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Pokémon World Championships In Washington, D.C.


Thousands of people are in D.C. to catch them all. Local, regional and international tournaments culminated in this weekend's Pokemon World Championship. NPR's Mayowa Aina spoke with some Pokemon trainers who want to be the very best.

MAYOWA AINA, BYLINE: Spectators fill an exhibit hall in D.C. watching competitors go head-to-head on giant TV screens around the room.


AINA: Even more viewers watch the battles live online through Twitch. When they're not playing, the competitors are busy thinking about strategy and organizing their Pokemon decks.

ISABEL WRIGHT: Well, you set up your board with a seven-card hand. And then you choose however many basic Pokemon - one to be active, a couple on the bench...

AINA: That's 8-year-old Isabel Wright. And she's sharing how she trains for the trading card version of the game. She's come here to D.C. from Lakeland, Fla., with her mom.

ISABEL: We honestly did a daylong car trip to go and play in the World Championships.

AINA: And how long have you been playing Pokemon?

ISABEL: I've been playing ever since, say - it was last September.

AINA: In the last year, Isabel, like all of her opponents this weekend, has racked up enough points through local games, challenges and regional cups to get here to the World Championships. She is one of over a thousand competitors across all divisions, says Elvin Gee, a spokesperson for Pokemon.

ELVIN GEE: And so these competitors compete in three different categories, in the Pokemon trading card game, the Pokemon video game and a second video game called Pokken Tournament.

AINA: And at three different levels - juniors like Isabel, seniors for tweens and teens and masters for adults - all of them competing for bragging rights and over $1/2 million in cash and prizes. Gee expects more than 7,000 people to attend the event total, most of them spectators like Duncan Maxwell from Chicago. He's come to watch his girlfriend compete.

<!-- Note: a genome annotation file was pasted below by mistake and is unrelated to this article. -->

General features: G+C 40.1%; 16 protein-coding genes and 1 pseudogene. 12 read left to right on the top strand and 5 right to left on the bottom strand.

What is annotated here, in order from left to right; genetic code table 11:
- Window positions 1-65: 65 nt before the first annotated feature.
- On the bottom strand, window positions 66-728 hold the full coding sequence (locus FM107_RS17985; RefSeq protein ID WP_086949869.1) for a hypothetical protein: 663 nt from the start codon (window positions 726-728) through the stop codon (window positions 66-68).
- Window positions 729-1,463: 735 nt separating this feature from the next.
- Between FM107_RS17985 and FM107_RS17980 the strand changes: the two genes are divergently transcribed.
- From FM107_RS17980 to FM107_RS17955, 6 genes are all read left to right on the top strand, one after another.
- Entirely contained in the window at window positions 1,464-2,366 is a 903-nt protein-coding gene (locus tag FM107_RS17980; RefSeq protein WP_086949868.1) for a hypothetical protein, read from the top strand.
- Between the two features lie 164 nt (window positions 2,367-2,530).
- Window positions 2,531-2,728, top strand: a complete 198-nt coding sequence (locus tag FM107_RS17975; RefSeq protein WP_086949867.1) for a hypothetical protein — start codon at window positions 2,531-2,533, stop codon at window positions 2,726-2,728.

DUNCAN MAXWELL: She is an incredible competitor. She is fierce as heck. She will stop at nothing to crush her competition.

AINA: And her competition comes from across the globe. Almost 50 different countries are represented this year. Since debuting in 1996, Pokemon has become very popular. New iterations of the game just keep finding audiences. Pokemon GO shot to the top of the app charts when it came out in 2016. And this year, the live-action film "Detective Pikachu" has pulled in the most money of any video game movie ever. But Elvin Gee, the Pokemon spokesperson, says it's common for kids to come to the game through their parents who loved the game when they were kids. That's how Isabel, the 8-year-old trainer, learned to play.

ISABEL: So I asked my dad, can you please teach me how to play Pokemon? He knows how to play Pokemon. He's pretty good.

AINA: Now, unfortunately for Isabel, she's been knocked out of her division. But she plans to keep playing throughout the weekend.

ISABEL: So what happens now is I'm playing in the D.C. Open, which is like a regional. And if you get first place, you'll earn a ton of points, maybe some money. Who knows?

AINA: Where will Isabel place in the D.C. Open? Will Duncan's girlfriend crush the competition as she's known to do? Who will get the title of the 2019 Pokemon World Champion? All of the answers will be found out tonight at the closing ceremony. Mayowa Aina, NPR News, Washington.

(SOUNDBITE OF MUSIC) Transcript provided by NPR, Copyright NPR.

Mayowa Aina
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